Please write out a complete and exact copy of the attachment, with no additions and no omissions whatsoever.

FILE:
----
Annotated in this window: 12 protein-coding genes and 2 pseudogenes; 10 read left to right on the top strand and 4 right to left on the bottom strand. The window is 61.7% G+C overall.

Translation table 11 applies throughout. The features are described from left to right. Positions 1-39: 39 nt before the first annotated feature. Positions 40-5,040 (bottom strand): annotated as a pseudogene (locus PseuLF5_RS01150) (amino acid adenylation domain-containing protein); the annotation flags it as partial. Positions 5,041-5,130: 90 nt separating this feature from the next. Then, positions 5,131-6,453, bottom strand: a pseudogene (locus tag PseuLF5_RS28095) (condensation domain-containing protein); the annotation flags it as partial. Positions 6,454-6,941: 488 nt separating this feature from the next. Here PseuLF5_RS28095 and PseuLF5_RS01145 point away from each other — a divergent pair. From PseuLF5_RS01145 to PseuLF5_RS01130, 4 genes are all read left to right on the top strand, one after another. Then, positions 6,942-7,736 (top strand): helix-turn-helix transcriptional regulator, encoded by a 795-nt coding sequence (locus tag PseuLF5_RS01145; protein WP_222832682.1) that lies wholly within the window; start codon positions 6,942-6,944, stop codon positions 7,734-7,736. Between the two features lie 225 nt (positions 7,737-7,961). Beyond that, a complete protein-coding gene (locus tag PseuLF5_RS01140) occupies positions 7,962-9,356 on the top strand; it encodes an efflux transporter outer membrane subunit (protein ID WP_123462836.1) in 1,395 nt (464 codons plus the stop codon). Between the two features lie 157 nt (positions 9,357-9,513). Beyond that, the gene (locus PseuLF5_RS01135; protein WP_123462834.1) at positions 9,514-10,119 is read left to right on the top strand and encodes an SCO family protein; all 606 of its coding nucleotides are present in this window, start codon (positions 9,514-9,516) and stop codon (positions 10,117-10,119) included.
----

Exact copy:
Annotated in this window: 12 protein-coding genes and 2 pseudogenes; 10 read left to right on the top strand and 4 right to left on the bottom strand. The window is 61.7% G+C overall.

Translation table 11 applies throughout. The features are described from left to right. Positions 1-39: 39 nt before the first annotated feature. Positions 40-5,040 (bottom strand): annotated as a pseudogene (locus PseuLF5_RS01150) (amino acid adenylation domain-containing protein); the annotation flags it as partial. Positions 5,041-5,130: 90 nt separating this feature from the next. Then, positions 5,131-6,453, bottom strand: a pseudogene (locus tag PseuLF5_RS28095) (condensation domain-containing protein); the annotation flags it as partial. Positions 6,454-6,941: 488 nt separating this feature from the next. Here PseuLF5_RS28095 and PseuLF5_RS01145 point away from each other — a divergent pair. From PseuLF5_RS01145 to PseuLF5_RS01130, 4 genes are all read left to right on the top strand, one after another. Then, positions 6,942-7,736 (top strand): helix-turn-helix transcriptional regulator, encoded by a 795-nt coding sequence (locus tag PseuLF5_RS01145; protein WP_222832682.1) that lies wholly within the window; start codon positions 6,942-6,944, stop codon positions 7,734-7,736. Between the two features lie 225 nt (positions 7,737-7,961). Beyond that, a complete protein-coding gene (locus tag PseuLF5_RS01140) occupies positions 7,962-9,356 on the top strand; it encodes an efflux transporter outer membrane subunit (protein ID WP_123462836.1) in 1,395 nt (464 codons plus the stop codon). Between the two features lie 157 nt (positions 9,357-9,513). Beyond that, the gene (locus PseuLF5_RS01135; protein WP_123462834.1) at positions 9,514-10,119 is read left to right on the top strand and encodes an SCO family protein; all 606 of its coding nucleotides are present in this window, start codon (positions 9,514-9,516) and stop codon (positions 10,117-10,119) included.